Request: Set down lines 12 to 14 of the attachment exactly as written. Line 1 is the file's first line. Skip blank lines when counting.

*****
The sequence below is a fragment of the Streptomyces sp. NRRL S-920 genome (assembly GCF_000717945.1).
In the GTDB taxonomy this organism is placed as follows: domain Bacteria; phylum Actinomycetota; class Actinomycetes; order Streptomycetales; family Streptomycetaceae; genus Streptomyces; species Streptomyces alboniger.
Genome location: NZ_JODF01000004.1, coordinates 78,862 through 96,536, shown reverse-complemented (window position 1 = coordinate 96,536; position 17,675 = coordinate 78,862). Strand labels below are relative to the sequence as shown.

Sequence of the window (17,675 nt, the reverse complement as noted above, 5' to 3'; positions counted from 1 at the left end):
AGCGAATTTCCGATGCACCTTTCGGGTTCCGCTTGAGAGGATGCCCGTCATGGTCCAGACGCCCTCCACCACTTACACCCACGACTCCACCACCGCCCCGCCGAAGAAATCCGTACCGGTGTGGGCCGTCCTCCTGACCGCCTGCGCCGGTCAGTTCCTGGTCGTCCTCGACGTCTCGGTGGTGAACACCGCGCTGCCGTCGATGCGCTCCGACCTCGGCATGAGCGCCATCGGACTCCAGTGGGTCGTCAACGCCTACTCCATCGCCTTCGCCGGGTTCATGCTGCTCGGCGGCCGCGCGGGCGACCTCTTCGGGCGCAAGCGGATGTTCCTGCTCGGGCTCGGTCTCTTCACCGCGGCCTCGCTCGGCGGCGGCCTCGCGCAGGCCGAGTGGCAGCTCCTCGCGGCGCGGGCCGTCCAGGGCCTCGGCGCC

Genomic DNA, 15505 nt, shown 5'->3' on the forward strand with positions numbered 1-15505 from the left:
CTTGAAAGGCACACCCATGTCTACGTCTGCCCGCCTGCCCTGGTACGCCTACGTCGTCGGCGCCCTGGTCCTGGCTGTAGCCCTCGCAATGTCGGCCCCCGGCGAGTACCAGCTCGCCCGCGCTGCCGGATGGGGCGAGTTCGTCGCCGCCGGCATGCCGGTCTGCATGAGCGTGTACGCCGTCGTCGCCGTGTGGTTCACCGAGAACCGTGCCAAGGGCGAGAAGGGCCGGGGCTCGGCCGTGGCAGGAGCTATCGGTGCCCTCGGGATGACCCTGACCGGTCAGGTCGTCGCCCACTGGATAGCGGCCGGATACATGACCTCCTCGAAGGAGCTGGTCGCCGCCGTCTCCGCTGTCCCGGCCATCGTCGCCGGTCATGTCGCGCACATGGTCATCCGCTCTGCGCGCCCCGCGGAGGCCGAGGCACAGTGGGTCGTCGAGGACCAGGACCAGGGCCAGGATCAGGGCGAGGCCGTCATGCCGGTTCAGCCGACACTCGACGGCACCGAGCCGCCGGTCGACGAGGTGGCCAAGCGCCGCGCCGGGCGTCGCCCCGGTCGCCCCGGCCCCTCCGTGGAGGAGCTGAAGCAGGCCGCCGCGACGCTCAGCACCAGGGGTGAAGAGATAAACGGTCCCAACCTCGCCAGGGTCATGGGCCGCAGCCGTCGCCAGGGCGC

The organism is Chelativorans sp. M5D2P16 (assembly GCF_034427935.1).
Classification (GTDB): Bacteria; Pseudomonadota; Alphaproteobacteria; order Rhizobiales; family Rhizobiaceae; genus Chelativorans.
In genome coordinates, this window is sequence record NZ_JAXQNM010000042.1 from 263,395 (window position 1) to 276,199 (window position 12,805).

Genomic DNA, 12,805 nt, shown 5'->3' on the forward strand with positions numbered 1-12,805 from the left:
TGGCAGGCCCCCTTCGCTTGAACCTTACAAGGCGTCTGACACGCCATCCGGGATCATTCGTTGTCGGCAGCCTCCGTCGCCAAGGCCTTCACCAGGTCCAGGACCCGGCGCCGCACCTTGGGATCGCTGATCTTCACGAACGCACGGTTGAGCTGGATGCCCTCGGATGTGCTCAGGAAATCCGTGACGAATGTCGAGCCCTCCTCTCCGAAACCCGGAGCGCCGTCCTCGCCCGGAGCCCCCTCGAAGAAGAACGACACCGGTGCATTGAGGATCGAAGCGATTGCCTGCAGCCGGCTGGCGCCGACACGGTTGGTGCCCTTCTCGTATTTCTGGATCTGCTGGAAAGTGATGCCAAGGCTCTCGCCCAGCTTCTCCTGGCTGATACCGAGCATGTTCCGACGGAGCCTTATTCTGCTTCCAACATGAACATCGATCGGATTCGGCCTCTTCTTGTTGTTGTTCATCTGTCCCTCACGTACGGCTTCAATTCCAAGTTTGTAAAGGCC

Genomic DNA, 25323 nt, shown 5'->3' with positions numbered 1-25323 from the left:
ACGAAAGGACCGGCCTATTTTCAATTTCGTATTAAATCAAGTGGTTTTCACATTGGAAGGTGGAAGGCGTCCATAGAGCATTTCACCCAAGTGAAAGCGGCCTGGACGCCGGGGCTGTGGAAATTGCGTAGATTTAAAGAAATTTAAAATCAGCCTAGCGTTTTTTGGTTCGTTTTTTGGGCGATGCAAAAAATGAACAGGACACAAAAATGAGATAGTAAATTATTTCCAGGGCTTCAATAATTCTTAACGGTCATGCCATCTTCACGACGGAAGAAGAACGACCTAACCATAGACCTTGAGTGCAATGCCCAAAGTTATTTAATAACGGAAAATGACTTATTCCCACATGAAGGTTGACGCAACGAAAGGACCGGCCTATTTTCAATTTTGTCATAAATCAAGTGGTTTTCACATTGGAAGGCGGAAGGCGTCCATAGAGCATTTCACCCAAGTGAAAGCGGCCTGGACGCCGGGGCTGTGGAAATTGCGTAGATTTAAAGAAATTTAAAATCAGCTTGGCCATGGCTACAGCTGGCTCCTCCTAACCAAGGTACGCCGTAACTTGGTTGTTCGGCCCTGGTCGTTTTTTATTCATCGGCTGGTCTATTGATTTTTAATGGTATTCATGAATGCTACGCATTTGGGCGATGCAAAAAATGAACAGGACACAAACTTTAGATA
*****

TGGCAGGCCCCCTTCGCTTGAACCTTACAAGGCGTCTGACACGCCATCCGGGATCATTCGTTGTCGGCAGCCTCCGTCGCCAAGGCCTTCACCAGGTCCAGGACCCGGCGCCGCACCTTGGGATCGCTGATCTTCACGAACGCACGGTTGAGCTGGATGCCCTCGGATGTGCTCAGGAAATCCGTGACGAATGTCGAGCCCTCCTCTCCGAAACCCGGAGCGCCGTCCTCGCCCGGAGCCCCCTCGAAGAAGAACGACACCGGTGCATTGAGGATCGAAGCGATTGCCTGCAGCCGGCTGGCGCCGACACGGTTGGTGCCCTTCTCGTATTTCTGGATCTGCTGGAAAGTGATGCCAAGGCTCTCGCCCAGCTTCTCCTGGCTGATACCGAGCATGTTCCGACGGAGCCTTATTCTGCTTCCAACATGAACATCGATCGGATTCGGCCTCTTCTTGTTGTTGTTCATCTGTCCCTCACGTACGGCTTCAATTCCAAGTTTGTAAAGGCC

Genomic DNA, 25323 nt, shown 5'->3' with positions numbered 1-25323 from the left:
ACGAAAGGACCGGCCTATTTTCAATTTCGTATTAAATCAAGTGGTTTTCACATTGGAAGGTGGAAGGCGTCCATAGAGCATTTCACCCAAGTGAAAGCGGCCTGGACGCCGGGGCTGTGGAAATTGCGTAGATTTAAAGAAATTTAAAATCAGCCTAGCGTTTTTTGGTTCGTTTTTTGGGCGATGCAAAAAATGAACAGGACACAAAAATGAGATAGTAAATTATTTCCAGGGCTTCAATAATTCTTAACGGTCATGCCATCTTCACGACGGAAGAAGAACGACCTAACCATAGACCTTGAGTGCAATGCCCAAAGTTATTTAATAACGGAAAATGACTTATTCCCACATGAAGGTTGACGCAACGAAAGGACCGGCCTATTTTCAATTTTGTCATAAATCAAGTGGTTTTCACATTGGAAGGCGGAAGGCGTCCATAGAGCATTTCACCCAAGTGAAAGCGGCCTGGACGCCGGGGCTGTGGAAATTGCGTAGATTTAAAGAAATTTAAAATCAGCTTGGCCATGGCTACAGCTGGCTCCTCCTAACCAAGGTACGCCGTAACTTGGTTGTTCGGCCCTGGTCGTTTTTTATTCATCGGCTGGTCTATTGATTTTTAATGGTATTCATGAATGCTACGCATTTGGGCGATGCAAAAAATGAACAGGACACAAACTTTAGATA